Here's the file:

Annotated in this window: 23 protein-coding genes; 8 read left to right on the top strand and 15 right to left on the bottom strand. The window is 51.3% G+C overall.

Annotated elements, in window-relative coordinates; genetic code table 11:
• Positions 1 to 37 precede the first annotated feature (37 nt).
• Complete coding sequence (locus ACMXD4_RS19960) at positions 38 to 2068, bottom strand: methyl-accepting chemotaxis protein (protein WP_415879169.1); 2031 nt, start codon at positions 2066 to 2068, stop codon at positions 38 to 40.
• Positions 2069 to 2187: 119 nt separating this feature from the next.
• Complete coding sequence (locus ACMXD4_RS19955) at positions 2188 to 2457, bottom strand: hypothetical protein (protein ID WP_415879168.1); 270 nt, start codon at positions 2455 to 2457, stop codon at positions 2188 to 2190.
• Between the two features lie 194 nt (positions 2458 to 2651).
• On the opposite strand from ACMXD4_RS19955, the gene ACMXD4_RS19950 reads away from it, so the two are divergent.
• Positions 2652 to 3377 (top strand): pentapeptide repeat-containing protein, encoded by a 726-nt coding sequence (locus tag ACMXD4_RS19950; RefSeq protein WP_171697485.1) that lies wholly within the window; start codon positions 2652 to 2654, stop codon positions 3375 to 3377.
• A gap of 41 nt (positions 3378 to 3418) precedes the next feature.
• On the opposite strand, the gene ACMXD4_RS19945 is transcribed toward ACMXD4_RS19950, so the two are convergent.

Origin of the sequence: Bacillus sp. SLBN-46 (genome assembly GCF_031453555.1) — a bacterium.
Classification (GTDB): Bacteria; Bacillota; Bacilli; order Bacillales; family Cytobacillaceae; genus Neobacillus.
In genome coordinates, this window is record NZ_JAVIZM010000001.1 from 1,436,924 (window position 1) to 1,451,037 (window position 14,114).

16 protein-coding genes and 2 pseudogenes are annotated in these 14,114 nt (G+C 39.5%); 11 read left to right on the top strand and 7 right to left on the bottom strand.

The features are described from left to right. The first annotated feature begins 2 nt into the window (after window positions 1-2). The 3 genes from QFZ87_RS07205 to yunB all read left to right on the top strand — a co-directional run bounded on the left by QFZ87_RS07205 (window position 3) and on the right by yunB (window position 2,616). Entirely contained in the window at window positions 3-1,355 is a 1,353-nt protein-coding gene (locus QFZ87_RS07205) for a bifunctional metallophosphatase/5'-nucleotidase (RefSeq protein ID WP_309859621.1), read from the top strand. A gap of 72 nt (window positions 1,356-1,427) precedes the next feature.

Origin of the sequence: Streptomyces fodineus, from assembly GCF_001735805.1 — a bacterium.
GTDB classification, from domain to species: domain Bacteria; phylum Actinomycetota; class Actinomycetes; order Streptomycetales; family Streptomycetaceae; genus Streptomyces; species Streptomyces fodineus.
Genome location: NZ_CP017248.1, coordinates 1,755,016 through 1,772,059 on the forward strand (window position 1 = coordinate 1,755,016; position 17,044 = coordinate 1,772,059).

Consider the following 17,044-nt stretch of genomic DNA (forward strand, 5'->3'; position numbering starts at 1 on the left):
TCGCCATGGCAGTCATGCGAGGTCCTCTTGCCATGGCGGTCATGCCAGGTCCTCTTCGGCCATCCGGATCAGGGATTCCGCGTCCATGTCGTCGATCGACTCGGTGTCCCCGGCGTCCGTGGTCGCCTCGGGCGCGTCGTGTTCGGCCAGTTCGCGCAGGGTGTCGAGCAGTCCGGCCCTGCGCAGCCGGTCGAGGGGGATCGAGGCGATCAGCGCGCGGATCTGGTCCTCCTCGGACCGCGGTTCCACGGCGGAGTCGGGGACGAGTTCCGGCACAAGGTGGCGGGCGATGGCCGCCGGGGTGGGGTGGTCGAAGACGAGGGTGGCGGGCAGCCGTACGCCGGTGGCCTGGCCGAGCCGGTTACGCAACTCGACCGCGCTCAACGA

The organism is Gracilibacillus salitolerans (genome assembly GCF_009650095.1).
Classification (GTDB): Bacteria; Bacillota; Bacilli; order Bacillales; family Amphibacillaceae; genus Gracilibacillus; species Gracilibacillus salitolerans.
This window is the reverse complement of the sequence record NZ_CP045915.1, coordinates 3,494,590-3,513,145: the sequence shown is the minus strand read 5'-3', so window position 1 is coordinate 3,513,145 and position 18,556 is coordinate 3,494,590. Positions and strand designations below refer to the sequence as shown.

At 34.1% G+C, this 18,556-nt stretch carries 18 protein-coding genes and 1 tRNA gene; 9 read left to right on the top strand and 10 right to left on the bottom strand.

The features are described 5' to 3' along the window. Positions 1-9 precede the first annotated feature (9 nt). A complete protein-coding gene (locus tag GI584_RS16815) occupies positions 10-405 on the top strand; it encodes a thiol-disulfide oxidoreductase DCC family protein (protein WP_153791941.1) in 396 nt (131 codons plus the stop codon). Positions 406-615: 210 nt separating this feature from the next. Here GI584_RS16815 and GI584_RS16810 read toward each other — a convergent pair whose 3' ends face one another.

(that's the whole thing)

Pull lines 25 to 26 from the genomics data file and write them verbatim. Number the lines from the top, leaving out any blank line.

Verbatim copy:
At 34.1% G+C, this 18,556-nt stretch carries 18 protein-coding genes and 1 tRNA gene; 9 read left to right on the top strand and 10 right to left on the bottom strand.

The features are described 5' to 3' along the window. Positions 1-9 precede the first annotated feature (9 nt). A complete protein-coding gene (locus tag GI584_RS16815) occupies positions 10-405 on the top strand; it encodes a thiol-disulfide oxidoreductase DCC family protein (protein WP_153791941.1) in 396 nt (131 codons plus the stop codon). Positions 406-615: 210 nt separating this feature from the next. Here GI584_RS16815 and GI584_RS16810 read toward each other — a convergent pair whose 3' ends face one another.